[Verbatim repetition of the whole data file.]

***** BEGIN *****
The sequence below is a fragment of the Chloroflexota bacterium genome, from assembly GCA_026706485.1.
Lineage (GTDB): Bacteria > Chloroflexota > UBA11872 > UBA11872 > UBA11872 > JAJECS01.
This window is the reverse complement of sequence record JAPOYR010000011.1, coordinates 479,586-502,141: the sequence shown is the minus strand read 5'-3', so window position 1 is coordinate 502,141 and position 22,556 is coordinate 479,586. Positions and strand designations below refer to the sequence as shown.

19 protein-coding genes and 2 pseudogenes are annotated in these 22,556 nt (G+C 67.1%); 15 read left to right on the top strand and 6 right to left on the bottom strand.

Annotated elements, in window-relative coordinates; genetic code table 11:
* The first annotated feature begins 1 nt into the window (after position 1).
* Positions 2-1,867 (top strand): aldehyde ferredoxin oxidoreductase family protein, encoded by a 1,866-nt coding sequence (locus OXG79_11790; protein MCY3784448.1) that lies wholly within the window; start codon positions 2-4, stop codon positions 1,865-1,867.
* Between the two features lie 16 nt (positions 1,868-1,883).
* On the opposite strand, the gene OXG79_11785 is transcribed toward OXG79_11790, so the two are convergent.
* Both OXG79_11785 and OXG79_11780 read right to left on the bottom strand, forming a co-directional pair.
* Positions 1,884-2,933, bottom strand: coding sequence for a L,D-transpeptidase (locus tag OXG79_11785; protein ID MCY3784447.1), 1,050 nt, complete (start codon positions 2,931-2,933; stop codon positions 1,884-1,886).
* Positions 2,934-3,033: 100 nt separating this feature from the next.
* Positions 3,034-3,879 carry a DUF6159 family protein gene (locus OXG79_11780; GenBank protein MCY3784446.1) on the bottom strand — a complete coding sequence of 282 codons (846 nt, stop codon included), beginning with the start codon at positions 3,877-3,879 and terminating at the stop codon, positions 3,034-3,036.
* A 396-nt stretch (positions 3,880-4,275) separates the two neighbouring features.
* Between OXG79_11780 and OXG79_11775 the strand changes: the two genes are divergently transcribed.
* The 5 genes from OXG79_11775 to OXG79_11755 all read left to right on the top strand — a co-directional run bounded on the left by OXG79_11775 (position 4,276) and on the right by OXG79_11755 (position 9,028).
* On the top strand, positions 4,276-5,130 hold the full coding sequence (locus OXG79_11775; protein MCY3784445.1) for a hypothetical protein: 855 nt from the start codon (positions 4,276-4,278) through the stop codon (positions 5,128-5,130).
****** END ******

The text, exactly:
The sequence below is a fragment of the Chloroflexota bacterium genome, from assembly GCA_026706485.1.
Lineage (GTDB): Bacteria > Chloroflexota > UBA11872 > UBA11872 > UBA11872 > JAJECS01.
This window is the reverse complement of sequence record JAPOYR010000011.1, coordinates 479,586-502,141: the sequence shown is the minus strand read 5'-3', so window position 1 is coordinate 502,141 and position 22,556 is coordinate 479,586. Positions and strand designations below refer to the sequence as shown.

19 protein-coding genes and 2 pseudogenes are annotated in these 22,556 nt (G+C 67.1%); 15 read left to right on the top strand and 6 right to left on the bottom strand.

Annotated elements, in window-relative coordinates; genetic code table 11:
* The first annotated feature begins 1 nt into the window (after position 1).
* Positions 2-1,867 (top strand): aldehyde ferredoxin oxidoreductase family protein, encoded by a 1,866-nt coding sequence (locus OXG79_11790; protein MCY3784448.1) that lies wholly within the window; start codon positions 2-4, stop codon positions 1,865-1,867.
* Between the two features lie 16 nt (positions 1,868-1,883).
* On the opposite strand, the gene OXG79_11785 is transcribed toward OXG79_11790, so the two are convergent.
* Both OXG79_11785 and OXG79_11780 read right to left on the bottom strand, forming a co-directional pair.
* Positions 1,884-2,933, bottom strand: coding sequence for a L,D-transpeptidase (locus tag OXG79_11785; protein ID MCY3784447.1), 1,050 nt, complete (start codon positions 2,931-2,933; stop codon positions 1,884-1,886).
* Positions 2,934-3,033: 100 nt separating this feature from the next.
* Positions 3,034-3,879 carry a DUF6159 family protein gene (locus OXG79_11780; GenBank protein MCY3784446.1) on the bottom strand — a complete coding sequence of 282 codons (846 nt, stop codon included), beginning with the start codon at positions 3,877-3,879 and terminating at the stop codon, positions 3,034-3,036.
* A 396-nt stretch (positions 3,880-4,275) separates the two neighbouring features.
* Between OXG79_11780 and OXG79_11775 the strand changes: the two genes are divergently transcribed.
* The 5 genes from OXG79_11775 to OXG79_11755 all read left to right on the top strand — a co-directional run bounded on the left by OXG79_11775 (position 4,276) and on the right by OXG79_11755 (position 9,028).
* On the top strand, positions 4,276-5,130 hold the full coding sequence (locus OXG79_11775; protein MCY3784445.1) for a hypothetical protein: 855 nt from the start codon (positions 4,276-4,278) through the stop codon (positions 5,128-5,130).